Author: Martin, George

A memory of Juanita
 

Legendary restaurant owner Juanita Musson died Feb. 26 at a hospital in Sonoma after suffering a stroke. The 87-year-old was a well-known character in the greater Bay Area. In her earlier years she was often mentioned in Herb Caen’s column in the San Francisco Chronicle. Customers followed her from restaurant to restaurant -- 11 in all over a period of 40 years or so.

Once you experienced Juanita, you never forgot her. She wasn’t very tall but she was large, some 250 lbs. in her prime. She always wore flowered muumuus and usually had her hair up in a bun. She sold postcards of herself au naturel in a big claw foot bathtub wearing one of those lacy headdresses that you see on flamenco dancers.

She became well-known back in the late 1950s when she ran a place called Juanita’s Galley on a grounded ferryboat in Sausalito. Juanita had a “colorful” vocabulary and was known for yelling at the help and at any customer who drew her ire, particularly anyone who would criticize her food. When in a more playful mood she was said to enjoy walking up behind a seated patron and embracing his head between her (shall we say) “ample” breasts.

Juanita’s became the place to go. Celebrities that hung out there included the Smothers Brothers, Joseph Cotten, Shelley Berman, the Kingston Trio, Robert Mitchum, various San Francisco and Marin County People of Importance, and Sally Stanford, the famous ex-madam who ran a much fancier restaurant of her own on the north side of Sausalito.

Juanita was not careful about her taxes and the IRS shut down her original Galley. She embarked on a years-long odyssey, starting restaurants in various places, among them El Verano and Fetters Hot Springs in Sonoma County, and in Port Costa in Contra Costa County for a time.

I only met Juanita once, but amazingly enough, the encounter had bluegrass content, plus a neat insight into her character (generous to a fault, especially with the boss's money), which is how a potty-mouthed old lady who liked to have a monkey, cats and sometimes even a goat running loose in her restaurant is making it into the hallowed pages of CBAontheweb.org.

Back in the summer of 1973 or ’74, I forget which, I spotted a tiny story in the paper that there was going to be a July 4 fiddle contest at the Fetters Hot Springs Hotel, where Juanita was presiding over a restaurant. I was playing in a band called The Boomtown Lulus at the time, and looking for any sort of gig I phoned the hotel, got Juanita on the phone and asked if she had a band, and/or a PA system for her event.

We chatted a few minutes and it became obvious she hadn’t given a moment’s thought to how she was going to run this contest. We agreed that the Lulus would come up and bring our PA system and play a set or two depending on how many contest fiddlers entered. I believe the price was $150, not bad for the early ’70s.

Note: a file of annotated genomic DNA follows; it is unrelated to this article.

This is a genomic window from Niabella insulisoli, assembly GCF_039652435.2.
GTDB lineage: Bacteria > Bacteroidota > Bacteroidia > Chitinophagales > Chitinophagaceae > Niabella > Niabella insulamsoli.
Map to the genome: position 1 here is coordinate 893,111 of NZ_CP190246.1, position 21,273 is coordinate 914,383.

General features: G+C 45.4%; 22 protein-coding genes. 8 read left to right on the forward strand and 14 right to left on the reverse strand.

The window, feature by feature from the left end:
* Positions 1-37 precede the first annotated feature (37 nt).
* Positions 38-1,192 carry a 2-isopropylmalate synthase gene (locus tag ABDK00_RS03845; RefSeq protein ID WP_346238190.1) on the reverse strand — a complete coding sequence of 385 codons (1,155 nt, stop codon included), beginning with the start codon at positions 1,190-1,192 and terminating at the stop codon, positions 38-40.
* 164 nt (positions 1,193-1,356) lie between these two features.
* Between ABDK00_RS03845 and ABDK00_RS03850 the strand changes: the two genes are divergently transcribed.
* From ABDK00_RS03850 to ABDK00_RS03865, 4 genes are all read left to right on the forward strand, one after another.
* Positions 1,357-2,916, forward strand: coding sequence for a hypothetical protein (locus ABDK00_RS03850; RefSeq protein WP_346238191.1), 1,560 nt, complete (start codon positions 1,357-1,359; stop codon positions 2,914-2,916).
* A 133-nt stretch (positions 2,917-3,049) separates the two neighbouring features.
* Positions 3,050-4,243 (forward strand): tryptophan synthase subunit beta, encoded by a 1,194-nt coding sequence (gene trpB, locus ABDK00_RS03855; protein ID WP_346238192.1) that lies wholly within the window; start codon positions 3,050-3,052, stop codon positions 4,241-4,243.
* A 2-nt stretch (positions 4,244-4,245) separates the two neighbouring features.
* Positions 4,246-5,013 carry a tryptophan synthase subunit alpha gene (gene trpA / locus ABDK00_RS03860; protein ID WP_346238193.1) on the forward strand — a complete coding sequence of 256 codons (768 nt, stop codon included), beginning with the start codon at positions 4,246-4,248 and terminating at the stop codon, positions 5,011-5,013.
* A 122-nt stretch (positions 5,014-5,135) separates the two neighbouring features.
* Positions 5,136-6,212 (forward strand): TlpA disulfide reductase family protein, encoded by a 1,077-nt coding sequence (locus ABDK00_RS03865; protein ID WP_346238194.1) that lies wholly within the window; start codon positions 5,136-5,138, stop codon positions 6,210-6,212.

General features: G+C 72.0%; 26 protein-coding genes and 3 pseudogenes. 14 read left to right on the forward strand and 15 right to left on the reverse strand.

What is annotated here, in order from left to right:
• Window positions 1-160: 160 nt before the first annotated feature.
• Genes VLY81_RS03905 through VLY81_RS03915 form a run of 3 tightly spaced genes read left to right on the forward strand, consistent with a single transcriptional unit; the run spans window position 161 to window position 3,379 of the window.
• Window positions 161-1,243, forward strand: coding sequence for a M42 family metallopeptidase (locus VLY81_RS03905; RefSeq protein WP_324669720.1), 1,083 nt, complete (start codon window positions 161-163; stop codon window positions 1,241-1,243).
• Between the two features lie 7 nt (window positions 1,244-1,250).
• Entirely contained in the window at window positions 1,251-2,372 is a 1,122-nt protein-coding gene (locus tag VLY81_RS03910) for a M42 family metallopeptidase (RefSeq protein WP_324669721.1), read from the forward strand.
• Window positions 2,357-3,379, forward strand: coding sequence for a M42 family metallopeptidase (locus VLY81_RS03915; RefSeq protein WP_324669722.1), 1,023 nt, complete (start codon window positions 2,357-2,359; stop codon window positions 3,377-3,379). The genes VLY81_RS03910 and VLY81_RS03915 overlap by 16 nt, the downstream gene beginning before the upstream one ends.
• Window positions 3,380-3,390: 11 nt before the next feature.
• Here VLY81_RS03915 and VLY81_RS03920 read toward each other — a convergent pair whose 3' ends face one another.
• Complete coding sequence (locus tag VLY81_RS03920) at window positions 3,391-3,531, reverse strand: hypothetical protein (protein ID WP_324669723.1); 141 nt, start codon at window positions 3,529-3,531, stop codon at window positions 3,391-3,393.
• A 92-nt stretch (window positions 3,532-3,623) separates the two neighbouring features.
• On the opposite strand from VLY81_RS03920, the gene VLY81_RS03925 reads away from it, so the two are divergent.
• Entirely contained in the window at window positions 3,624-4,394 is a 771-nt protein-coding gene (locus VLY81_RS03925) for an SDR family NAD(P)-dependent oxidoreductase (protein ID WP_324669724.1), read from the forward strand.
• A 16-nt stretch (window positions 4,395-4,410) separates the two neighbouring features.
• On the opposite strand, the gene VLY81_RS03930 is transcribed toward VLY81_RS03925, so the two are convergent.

The big day arrived and we set up our speakers on a stage in front of the hotel. My memory is hazy but it might have been a big-rig trailer. There was a fair-size crowd but I don’t remember very many contest fiddlers. I believe we played two sets. We were in the sun on a warm day, so it wasn’t a particularly easy gig, but the crowd was into it and we had fun.

When the show was over I went looking for Juanita to get paid. She said, “Come with me, I’ll get you your money,” and we walked around to the rear of the hotel where there was a tiny office.

Inside was a woman who was dressed very well, with stylish hair and jewelry and makeup and an air of authority. The thought flashed through my mind that the sign outside said “Juanita’s” but it looked like the money was with this woman in the back.

Juanita said to her, “I need a check for $250 for this young man and his band.”

I almost blurted out, “No, we had agreed on $150,” but Juanita had been looking right into my eyes when she said $250, and I thought I detected just the trace of a smile. The woman cut the check and gave it to me. As we walked back to the front of the hotel I thanked Juanita profusely.

“That’s OK Honey,” she said. “You did a good job.”

On the way out I bought one of her postcards. I think it is still in a box in my basement.

Epilogue: While checking some details I googled “Juanita’s Galley” and discovered there is a Facebook page with some photos of Juanita, including the infamous tub photo and another of a laughing patron peering out from between her bountiful ta-tas. Check it out.

 
Posted:  3/10/2011



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